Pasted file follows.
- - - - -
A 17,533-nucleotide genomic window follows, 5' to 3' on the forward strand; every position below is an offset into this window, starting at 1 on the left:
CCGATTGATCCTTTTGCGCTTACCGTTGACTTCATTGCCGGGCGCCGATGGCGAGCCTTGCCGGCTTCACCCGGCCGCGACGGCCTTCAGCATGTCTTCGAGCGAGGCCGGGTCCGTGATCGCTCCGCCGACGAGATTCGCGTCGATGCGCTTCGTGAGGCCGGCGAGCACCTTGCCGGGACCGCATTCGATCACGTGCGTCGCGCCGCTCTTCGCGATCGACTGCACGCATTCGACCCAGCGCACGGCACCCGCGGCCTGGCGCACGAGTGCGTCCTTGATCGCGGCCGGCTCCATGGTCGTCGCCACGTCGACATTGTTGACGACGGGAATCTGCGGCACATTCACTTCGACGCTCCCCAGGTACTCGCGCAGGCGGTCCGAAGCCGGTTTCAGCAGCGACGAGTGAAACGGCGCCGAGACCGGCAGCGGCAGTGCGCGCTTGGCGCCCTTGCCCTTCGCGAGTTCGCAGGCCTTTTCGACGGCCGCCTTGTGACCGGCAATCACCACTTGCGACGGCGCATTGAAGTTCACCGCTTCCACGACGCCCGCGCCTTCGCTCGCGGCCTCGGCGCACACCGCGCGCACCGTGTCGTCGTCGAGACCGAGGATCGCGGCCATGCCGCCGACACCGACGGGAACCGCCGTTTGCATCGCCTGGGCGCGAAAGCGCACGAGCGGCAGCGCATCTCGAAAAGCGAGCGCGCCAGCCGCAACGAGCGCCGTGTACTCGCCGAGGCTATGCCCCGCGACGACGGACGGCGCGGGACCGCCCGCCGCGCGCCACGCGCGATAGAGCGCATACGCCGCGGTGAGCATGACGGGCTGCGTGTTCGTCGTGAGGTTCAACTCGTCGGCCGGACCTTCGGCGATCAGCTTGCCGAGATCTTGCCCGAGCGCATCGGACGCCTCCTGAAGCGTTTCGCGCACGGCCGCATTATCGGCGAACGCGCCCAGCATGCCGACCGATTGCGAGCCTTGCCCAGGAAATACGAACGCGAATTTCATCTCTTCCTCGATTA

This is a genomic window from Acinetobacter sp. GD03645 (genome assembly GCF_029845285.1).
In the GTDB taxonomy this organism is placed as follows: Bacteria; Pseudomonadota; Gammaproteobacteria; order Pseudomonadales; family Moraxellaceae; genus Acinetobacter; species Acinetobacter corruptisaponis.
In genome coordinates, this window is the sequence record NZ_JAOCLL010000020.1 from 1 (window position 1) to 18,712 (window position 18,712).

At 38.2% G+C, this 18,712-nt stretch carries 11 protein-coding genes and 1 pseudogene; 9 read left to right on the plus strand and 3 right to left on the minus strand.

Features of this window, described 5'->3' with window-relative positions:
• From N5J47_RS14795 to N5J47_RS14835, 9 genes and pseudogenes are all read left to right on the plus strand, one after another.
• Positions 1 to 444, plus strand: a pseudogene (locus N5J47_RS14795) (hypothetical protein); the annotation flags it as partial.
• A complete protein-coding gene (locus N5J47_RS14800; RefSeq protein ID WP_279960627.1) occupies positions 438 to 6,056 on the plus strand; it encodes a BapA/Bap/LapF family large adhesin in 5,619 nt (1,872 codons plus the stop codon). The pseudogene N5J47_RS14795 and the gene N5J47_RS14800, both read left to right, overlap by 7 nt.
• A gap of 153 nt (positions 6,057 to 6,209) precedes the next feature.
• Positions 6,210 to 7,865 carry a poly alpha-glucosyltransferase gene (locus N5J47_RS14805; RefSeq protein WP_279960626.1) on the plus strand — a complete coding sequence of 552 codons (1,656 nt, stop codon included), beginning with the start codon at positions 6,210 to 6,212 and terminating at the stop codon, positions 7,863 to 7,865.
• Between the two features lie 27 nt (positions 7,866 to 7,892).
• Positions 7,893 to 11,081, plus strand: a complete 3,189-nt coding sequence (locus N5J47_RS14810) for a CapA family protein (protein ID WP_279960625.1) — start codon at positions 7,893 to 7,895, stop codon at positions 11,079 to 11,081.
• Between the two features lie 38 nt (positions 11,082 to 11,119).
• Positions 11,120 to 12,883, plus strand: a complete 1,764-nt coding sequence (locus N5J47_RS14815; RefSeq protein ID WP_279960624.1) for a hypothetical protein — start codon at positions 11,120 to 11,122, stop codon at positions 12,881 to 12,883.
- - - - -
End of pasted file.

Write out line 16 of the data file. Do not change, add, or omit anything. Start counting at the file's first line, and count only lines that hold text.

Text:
• Positions 11,120 to 12,883, plus strand: a complete 1,764-nt coding sequence (locus N5J47_RS14815; RefSeq protein ID WP_279960624.1) for a hypothetical protein — start codon at positions 11,120 to 11,122, stop codon at positions 12,881 to 12,883.